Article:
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BWW Picks of the Season: Pioneer Theatre Company's ELF THE MUSICAL Leads Salt Lake Theatergoers' Wish List


As Salt Lakers learned at Pioneer Theatre Company's ELF THE MUSICAL, there really is a Santa Claus. And he really does monitor our wish lists. They are all on his iPhone.

Theatergoers in this flyover state, with a surprisingly high level of enthusiasm for live theater, received early presents of tickets to the following productions -- if they are on The Big Guy's nice list.

1. Pioneer Theatre Company's ELF THE MUSICAL. As my colleague Tyler Hinton reviewed, "ELF is hands-down the best choice in Utah this year." Adding my input, ELF is among the very, very finest shows in the history of this Actors' Equity company, which sets the standard for large-scale area productions.

With outstanding direction by the Tony-nominated Dan Knechtges (Broadway's LYSISTRATA JONES, XANADU, SONDHEIM ON SONDHEIM, 25TH ANNUAL PUTNAM COUNTY SPELLING BEE) and choreography by the highly skilled Liza Gennaro (Broadway's GYPSY, ONCE UPON A MATTRESS, MUSIC MAN), the production deeply impresses.

Consider the "Nobody Cares About Santa Claus" ensemble routine. In less proficient hands, it would be a throwaway song. With Knechtges and Gennaro at the help, it becomes an out-of-nowhere showstopper, with a generous mixture of AEU and local actors.

A bountiful Christmas stocking is guaranteed to Quinn VanAntwerp, a former Boy in Broadway's JERSEY BOYS. ELF THE MUSICAL rises or falls on the performance in the titular role. And VanAntwerp flies Santa's sleigh on his enthusiasm alone. He expertly makes the role his own, with a sky-high level of innate charismatic innocence.

As Santa, Daniel Marcus (Broadway's URINETOWN, 1776, WOMAN IN WHITE) is compelling from the moment the spotlight marks his entrance. And Libby Servais (Glinda in Broadway's WICKED, LYSISTRATA JONES) plays Jovie so charmingly that audiences are anxious to see her perform in a production with more than her four small scenes.

With ELF's sold-out performances and a post-Christmas extension, after PTC spins its dreidel, the company's coffers will be filled with precious golden coins.

2. For theatergoers more inclined to bah-humbug, Salt Lake Acting Company's staging of Dr. Seuss' CAT IN THE HAT is still seasonally appropriate. (And thanks, Jovie, for teaching us that phrase). This is children's theater at its very best.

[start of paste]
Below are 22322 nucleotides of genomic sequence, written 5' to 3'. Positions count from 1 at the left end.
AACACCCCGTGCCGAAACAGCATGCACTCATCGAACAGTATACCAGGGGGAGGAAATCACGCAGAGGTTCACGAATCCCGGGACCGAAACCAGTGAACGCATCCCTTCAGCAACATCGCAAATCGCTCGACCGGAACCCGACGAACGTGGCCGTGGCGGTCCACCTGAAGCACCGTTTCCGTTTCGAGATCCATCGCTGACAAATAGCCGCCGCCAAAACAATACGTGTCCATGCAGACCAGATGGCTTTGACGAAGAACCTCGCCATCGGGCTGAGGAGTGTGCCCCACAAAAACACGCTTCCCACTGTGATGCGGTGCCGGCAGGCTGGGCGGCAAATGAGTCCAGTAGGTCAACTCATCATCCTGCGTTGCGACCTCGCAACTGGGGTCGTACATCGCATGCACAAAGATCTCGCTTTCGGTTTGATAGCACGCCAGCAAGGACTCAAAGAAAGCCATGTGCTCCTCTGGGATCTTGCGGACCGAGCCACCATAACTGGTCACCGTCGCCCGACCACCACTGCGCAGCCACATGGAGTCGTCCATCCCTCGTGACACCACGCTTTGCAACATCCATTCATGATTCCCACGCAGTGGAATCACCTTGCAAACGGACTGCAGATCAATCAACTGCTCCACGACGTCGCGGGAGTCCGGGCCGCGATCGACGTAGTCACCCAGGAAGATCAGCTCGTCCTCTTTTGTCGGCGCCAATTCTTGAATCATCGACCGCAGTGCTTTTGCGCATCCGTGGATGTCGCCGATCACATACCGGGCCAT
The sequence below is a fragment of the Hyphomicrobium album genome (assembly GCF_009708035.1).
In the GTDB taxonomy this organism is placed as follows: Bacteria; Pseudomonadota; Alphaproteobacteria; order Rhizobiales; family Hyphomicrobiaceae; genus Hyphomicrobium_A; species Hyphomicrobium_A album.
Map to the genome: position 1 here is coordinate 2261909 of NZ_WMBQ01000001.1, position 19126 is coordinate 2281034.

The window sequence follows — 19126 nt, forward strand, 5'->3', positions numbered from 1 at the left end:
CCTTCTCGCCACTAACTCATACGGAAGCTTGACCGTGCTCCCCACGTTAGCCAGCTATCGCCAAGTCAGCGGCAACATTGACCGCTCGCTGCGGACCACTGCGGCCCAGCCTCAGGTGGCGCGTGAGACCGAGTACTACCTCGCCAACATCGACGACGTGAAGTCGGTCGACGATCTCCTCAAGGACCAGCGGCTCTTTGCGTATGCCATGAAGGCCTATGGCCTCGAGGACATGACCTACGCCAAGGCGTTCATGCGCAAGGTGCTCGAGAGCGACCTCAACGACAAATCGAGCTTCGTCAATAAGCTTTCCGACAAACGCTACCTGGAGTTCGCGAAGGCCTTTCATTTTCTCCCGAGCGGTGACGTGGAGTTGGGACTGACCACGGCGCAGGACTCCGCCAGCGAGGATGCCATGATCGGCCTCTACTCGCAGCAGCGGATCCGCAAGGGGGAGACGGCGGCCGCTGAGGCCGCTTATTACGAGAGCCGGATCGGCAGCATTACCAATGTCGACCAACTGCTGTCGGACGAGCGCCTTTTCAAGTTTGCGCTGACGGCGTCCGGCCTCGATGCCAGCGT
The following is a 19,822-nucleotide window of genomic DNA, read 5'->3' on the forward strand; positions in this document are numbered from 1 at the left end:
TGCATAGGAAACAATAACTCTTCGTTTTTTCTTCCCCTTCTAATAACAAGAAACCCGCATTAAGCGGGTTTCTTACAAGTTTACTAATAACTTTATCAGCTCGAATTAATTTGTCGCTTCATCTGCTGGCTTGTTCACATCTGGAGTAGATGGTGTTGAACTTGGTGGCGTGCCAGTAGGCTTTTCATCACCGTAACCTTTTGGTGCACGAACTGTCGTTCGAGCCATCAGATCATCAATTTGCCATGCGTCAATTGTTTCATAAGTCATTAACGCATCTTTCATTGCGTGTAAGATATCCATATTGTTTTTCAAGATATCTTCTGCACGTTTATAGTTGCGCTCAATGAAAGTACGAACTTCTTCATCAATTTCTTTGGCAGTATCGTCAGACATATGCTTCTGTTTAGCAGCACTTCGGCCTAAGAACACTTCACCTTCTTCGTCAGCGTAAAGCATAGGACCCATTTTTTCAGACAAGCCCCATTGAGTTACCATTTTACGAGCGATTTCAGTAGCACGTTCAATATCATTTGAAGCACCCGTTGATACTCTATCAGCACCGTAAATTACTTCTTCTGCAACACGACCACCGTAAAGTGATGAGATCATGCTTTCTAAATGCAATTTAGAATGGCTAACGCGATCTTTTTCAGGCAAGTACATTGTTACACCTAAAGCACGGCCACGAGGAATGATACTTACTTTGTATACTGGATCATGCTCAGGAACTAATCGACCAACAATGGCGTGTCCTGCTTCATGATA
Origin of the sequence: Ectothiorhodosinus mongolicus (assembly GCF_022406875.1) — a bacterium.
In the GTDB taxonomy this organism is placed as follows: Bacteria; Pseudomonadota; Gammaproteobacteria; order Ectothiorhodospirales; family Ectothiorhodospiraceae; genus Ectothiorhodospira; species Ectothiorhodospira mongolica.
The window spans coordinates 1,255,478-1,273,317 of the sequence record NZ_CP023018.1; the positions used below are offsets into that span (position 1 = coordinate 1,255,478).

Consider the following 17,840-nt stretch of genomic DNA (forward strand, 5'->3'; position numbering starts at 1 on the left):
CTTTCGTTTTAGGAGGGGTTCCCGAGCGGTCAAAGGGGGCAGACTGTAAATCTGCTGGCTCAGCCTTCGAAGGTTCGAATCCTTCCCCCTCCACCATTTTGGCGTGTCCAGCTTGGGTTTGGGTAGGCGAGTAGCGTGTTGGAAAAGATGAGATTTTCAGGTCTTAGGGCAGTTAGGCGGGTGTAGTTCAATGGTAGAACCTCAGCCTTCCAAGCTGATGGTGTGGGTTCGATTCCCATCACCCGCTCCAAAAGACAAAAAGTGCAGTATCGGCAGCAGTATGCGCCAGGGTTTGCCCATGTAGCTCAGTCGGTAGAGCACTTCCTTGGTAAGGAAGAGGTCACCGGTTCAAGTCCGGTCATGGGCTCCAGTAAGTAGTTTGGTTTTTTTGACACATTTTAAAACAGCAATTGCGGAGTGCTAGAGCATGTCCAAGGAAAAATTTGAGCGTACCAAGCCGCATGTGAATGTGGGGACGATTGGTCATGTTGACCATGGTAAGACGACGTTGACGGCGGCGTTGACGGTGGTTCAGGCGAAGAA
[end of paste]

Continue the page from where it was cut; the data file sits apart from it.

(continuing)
As I reviewed, CAT IN THE HAT is a thoroughly delightful and wonderfully enchanting show and, as the gleeful, red-and-white-striped stovepipe hat-wearing mischief-maker guarantees, there is lots of fun that is funny. The strength of this production is the accurate representation of the author's fantastical drawings and the wacky dialog directly lifted from the text, director Penny Caywood enjoys for its "rhythm, rhyme, wit, wisdom, and humor." Page by page, we are transported into the whimsical universe of Dr. Suess' most famous book.

Playing the obstreperous feline at the center of this domestic maelstrom is the highly skilled, local favorite Austin Archer, who excels as the Cat in the Hat. With nimble skills and winning confidence, Archer easily connects with the audience, both the youngsters and their equally intrigued chaperones. Showing his boundless variety, Archer just finished performing as Mark in Utah Rep's RENT which was showered by enthusiastic reviews, which included: "Archer is exceptional; his singing and characterization are confident and consistent."

3. THE HALES' A CHRISTMAS CAROL. Neighboring Hale Centre Theatre in West Valley City and Hale Center Theater Orem are independently operated and stage separate productions, both strictly hewing to the author's original A CHRISTMAS CAROL prose -- yet they still are eligible to usurp Charles Dickens' name from above the title. The reason? Each theater has produced the classic story of Christmastime redemption of the misanthropic miser Scrooge since they were founded by Utah theater legends, Ruth and Nathan Hale.

Each CHRISTMAS CAROL is warmly embraced by local audiences, and the shows have become yuletide traditions. The two shows are double-cast, so you'd need to see each show twice to determine which production is best.

To make that judgment of CHRISTMAS CAROL, theatergoers would need four tickets. Adding the tickets to ELF and CAT IN THE HAT, we recognize there's no way Utah theatergoers are going to be on Santa's naughty list. There's still time to make the leap to the nice list!

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From This Author Blair Howell